These matters are discussed in the materials provided the Department of Justice on December 1, 1994, in the context of an argument that Agent Cain provided false testimony.The materials further argued that, if Independent Counsel attorneys did not know that the testimony was false at the time Cain testified, they certainly had reason to know it when they evasively responded to Deanís motions.
Then, in a meeting during the week of December 12, 1994, Associate Deputy Attorney General David Margolis raised with me the issue of whether, even though Dean called Cain just as she said, Cainís testimony might nevertheless be literally true.Referencing the content of Cainís denials of recollection (especially with respect to the words ďmentioning John MitchellĒ), I stated that I did not know how such content could be reconciled with Deanís description of the call.Margolis did not suggest any other way Cainís testimony might be literally true, assuming Dean did call Cain, or otherwise discuss the matter further.[iv]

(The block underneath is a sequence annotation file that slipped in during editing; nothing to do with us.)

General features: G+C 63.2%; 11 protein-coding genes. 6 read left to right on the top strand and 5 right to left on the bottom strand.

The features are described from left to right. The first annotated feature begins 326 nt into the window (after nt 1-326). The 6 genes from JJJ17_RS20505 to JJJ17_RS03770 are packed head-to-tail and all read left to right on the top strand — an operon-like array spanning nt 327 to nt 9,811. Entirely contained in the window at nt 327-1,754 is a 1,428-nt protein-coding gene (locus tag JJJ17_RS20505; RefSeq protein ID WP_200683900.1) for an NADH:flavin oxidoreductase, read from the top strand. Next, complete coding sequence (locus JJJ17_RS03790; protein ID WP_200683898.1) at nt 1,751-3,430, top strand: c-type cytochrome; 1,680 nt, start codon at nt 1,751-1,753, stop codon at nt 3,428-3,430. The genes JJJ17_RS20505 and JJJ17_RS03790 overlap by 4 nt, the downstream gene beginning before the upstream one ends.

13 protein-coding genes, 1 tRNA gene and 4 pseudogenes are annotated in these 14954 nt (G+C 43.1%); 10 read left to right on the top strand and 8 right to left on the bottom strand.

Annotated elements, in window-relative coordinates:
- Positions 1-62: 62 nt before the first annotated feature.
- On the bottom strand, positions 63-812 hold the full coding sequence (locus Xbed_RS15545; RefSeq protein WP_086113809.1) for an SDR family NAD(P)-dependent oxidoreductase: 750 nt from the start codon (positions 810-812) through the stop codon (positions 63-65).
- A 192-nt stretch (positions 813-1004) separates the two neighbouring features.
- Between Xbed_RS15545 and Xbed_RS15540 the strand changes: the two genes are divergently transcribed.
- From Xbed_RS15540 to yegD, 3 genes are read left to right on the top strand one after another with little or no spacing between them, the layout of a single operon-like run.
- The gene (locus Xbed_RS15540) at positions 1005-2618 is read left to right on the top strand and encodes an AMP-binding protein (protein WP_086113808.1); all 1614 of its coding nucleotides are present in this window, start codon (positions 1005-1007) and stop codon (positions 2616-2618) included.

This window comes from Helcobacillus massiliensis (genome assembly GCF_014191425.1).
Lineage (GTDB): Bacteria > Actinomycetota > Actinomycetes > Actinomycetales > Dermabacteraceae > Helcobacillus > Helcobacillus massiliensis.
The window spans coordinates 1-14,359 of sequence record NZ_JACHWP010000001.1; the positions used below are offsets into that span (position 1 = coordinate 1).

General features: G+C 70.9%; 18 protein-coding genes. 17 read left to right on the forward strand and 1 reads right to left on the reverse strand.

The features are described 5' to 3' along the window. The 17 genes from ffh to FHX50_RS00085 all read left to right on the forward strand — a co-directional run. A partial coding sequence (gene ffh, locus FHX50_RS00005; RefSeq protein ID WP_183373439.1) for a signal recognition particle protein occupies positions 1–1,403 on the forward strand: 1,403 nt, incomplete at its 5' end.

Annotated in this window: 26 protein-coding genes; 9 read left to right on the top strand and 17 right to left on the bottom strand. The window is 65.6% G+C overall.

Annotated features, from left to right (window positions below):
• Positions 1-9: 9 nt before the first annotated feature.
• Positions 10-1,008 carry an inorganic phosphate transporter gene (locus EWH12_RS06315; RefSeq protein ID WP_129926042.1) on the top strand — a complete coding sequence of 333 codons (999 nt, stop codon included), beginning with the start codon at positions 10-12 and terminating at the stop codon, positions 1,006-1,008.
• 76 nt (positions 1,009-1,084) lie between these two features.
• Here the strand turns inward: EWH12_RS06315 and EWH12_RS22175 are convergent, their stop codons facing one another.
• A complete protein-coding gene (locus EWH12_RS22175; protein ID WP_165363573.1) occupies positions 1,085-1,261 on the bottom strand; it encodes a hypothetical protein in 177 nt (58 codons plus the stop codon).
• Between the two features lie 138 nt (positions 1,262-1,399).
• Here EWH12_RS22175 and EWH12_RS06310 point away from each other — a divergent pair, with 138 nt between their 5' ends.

At least partly as a result of Associate Deputy Attorney General Margolisís suggestion concerning the possible literal truth of Agent Cainís testimony, I would eventually come to believe that Cain in fact provided the testimony because he was persuaded that it was literally true.The apparent rationale lay in the notion that Cainís testimony that he remembered no call from Dean concerning the discussion of Mitchell in the HUD IG Report would literally pertain only to ďat or aboutĒ April 17, 1989, the date the report was published within HUD, not the day the report was released to the public and Cain provided a copy to Dean.That occurred at the end of April 1989, about ten days after the date Cain stated as the date the report was published.[v]